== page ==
British television company ITV reported Wednesday that its external revenue rose 3% to £3.06 billion ($3.79 billion) last year, with adjusted EBITA up 2% to £885 million ($1.09 billion).

Adam Crozier, ITV’s chief executive, said there had been a 3% decline in spot advertising revenues “resulting from wider political and economic uncertainty.” Revenue from its production division, ITV Studios, was up 13% to £1.4 billion ($1.73 billion), half of which came from outside the U.K.

ITV America’s revenue declined 27% to £235 million ($291 million), which was predominantly driven by the cancellation of two shows, “Texas Rising” and “Best Time Ever,” and the phasing of “Hell’s Kitchen,” which was not delivered last year but will return for two seasons this year.

ITV’s advertising revenue is expected to be down around 6% in the four months to the end of April, “impacted by the ongoing economic uncertainty.” Inflation in the U.K. economy, largely driven by the fall in the pound following Britain’s decision to leave the European Union, has been cited as a major factor in the uncertainty.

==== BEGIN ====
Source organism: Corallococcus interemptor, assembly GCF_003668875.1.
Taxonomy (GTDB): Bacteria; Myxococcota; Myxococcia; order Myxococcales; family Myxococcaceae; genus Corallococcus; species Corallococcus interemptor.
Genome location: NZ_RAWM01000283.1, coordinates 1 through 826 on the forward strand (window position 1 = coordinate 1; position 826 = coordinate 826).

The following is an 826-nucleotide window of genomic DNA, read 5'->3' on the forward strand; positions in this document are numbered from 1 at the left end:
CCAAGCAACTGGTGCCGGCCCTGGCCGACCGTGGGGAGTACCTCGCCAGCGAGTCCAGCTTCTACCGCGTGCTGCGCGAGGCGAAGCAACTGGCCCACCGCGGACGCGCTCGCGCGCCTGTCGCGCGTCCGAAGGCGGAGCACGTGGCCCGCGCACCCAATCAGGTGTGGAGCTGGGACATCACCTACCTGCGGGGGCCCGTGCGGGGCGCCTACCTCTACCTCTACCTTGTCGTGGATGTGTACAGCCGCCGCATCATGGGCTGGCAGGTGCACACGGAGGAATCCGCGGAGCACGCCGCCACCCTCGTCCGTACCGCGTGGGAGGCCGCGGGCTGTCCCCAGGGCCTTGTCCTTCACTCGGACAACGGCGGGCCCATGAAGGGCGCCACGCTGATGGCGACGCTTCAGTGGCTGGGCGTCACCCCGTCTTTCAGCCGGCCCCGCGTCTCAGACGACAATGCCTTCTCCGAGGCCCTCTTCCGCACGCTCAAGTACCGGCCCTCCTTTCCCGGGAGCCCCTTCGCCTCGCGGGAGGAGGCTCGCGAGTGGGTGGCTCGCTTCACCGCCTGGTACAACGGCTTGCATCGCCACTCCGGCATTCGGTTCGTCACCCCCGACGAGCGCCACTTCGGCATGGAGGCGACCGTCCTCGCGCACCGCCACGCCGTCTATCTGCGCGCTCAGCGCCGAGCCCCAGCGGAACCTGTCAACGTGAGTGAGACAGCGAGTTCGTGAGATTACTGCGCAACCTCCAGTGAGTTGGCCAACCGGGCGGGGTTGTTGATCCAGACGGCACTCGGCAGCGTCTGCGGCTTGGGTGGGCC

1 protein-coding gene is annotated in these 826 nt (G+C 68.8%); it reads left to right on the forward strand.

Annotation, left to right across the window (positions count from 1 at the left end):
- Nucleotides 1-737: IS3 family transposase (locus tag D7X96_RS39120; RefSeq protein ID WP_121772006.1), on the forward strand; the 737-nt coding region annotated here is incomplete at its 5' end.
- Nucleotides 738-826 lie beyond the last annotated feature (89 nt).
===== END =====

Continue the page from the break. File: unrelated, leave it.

Crozier remains optimistic about the longer-term prospects. “The economy is in a reasonably good state. Television remains structurally very sound and strong, and competitive,” he said.

To offset the decline in advertising revenue, ITV has increasingly turned to backing or buying production companies. Its latest purchase was announced Tuesday, a majority stake in French production company Tetra Media Studio.